Onyx, $5.99, ISBN 0-451-40944-2
Contemporary Romance, 2000
Pop quiz time. Do read this excerpt from The Passage, the writer formerly known as Jodie Larsen’s contemporary romance debut. It’s from page 7.
David turned just as his youngest niece suddenly grabbed his pant leg and tugged. “Uncle David, you’ve got to help!”
In the three-year-old’s plump little hands lay an iridescent hummingbird. Although the sunlight gleamed on its beautiful feathers, it was completely still. Kneeling beside her, he stroked her fine blond hair, taking the bird from her as he said, “Erin, there’s nothing I can do. This birdie has already gone to heaven.”
The first tears fell from her huge blue eyes as she pleaded, “But you can save him! Use your special powers. Please make him fly!”
He softly shook his head, “Honey, I don’t have special powers. I can’t make him fly again.”
She seemed to consider his words with disbelief. “In Sunday school they taught us that the saints are God’s helpers. Daddy says you’re a saint. That means God will listen to you!”
If you go “Aww, how touching!” do go out and grab this book. The rest of the book is just as touching.
If you, like me, feel your skin crawl at such blatant, corny sentimentality, avoid this book like a sealed test tube containing the Ebola virus.
Obviously someone forgot to tell this author that a romance does not mean substituting substance for over-the-top, cloying sentimentality. Also, creating a disgustingly perfect, one-dimensional hero does not mean this romance reader will swoon in excitement and conveniently overlook the fact that this slim, 243-paged book insults my intelligence. The heroines – yeah, heroines – are pathetically one, uhm, half-dimensional. Okay, quarter-dimensional.
Fiftysomething David Thomas is suffering, boo-hoo. His wife Angie suffers from severe agoraphobia (“Oooh! No sex life! That hurts!” – am I sarcastic or what?), so he takes off alone to some remote river/rustic wilderness (I wonder which holiday resort sponsored this moment) where he sparks with the woman that once rescued him long, long ago – Sierra.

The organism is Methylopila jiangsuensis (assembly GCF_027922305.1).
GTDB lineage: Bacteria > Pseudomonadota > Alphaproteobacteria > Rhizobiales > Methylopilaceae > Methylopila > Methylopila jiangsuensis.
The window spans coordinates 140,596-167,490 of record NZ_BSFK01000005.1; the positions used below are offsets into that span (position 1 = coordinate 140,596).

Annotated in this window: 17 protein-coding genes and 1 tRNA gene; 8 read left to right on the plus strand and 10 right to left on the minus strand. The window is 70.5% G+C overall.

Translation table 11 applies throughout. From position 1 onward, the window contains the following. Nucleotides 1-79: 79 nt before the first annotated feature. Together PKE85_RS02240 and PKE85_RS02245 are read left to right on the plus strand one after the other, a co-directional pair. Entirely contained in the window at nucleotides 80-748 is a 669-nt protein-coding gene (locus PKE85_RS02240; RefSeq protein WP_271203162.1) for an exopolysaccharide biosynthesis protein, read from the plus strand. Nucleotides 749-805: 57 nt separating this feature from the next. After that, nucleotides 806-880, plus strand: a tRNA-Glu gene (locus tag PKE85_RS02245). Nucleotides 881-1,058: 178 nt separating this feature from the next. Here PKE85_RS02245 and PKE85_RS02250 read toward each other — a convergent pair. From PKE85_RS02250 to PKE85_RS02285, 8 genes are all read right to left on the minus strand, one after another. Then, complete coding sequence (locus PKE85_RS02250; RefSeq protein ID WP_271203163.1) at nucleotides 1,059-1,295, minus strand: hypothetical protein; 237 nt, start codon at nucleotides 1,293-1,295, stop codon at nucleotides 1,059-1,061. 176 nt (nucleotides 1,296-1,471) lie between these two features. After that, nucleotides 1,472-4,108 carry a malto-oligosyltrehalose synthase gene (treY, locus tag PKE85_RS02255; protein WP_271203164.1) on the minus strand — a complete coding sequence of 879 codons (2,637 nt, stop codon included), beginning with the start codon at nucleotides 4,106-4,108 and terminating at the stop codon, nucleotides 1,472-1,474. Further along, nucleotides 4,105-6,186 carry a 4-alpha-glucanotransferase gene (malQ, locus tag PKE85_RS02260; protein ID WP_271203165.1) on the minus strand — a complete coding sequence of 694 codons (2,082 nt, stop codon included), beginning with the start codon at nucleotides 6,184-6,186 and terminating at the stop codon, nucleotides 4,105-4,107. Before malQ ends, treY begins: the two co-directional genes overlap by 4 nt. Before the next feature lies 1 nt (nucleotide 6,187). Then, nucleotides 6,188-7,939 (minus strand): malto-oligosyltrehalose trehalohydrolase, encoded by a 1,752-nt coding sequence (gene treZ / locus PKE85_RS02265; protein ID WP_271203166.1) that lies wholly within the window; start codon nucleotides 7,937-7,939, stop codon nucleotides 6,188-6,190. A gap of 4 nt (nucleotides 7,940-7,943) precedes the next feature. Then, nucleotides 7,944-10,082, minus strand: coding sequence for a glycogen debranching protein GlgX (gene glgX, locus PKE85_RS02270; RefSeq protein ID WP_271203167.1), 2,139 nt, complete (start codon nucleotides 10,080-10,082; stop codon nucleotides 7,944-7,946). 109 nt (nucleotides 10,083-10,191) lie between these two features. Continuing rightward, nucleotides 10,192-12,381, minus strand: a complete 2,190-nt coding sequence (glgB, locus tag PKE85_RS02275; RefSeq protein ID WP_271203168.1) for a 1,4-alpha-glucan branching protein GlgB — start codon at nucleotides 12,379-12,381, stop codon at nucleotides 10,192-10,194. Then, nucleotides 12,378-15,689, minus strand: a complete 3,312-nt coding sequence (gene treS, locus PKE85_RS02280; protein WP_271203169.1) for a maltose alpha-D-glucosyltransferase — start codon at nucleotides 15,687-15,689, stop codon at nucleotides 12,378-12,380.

The dialogues are cloying nauseous and melodramatic to the point of being hilarious. Love is a glowing halo, eyes are blue and vivid, hair is vibrant and flaming, and of course, David is all the superlative masculine adjective you can think of. Most insulting is the fact that I’m suppose to take for granted that Sierra loves David unconditionally (without showing me any reason) and she willingly walks away when Angie miraculously recovers from her inferiority to be the Perfect Wife for our Hunk God, and David goes back to her.
Again, someone forgot to tell this author that the romance genre isn’t purely idol-worship of male virility. I’d like my heroines a bit fleshed out and less of tweety birds, thankyouverymuch.
The romance rings hollow, the dialogues make me cringe, the characters make me feel nauseous in their cardboard glory, and the whole condescending “worship the hero and life will be fun” overtones make me feel sick.
“In the grand tradition of Nicholas Sparks and Robert James Waller…” And for once, this promo blurb is dead-on accurate. Take that as a warning or recommendation for all it’s worth.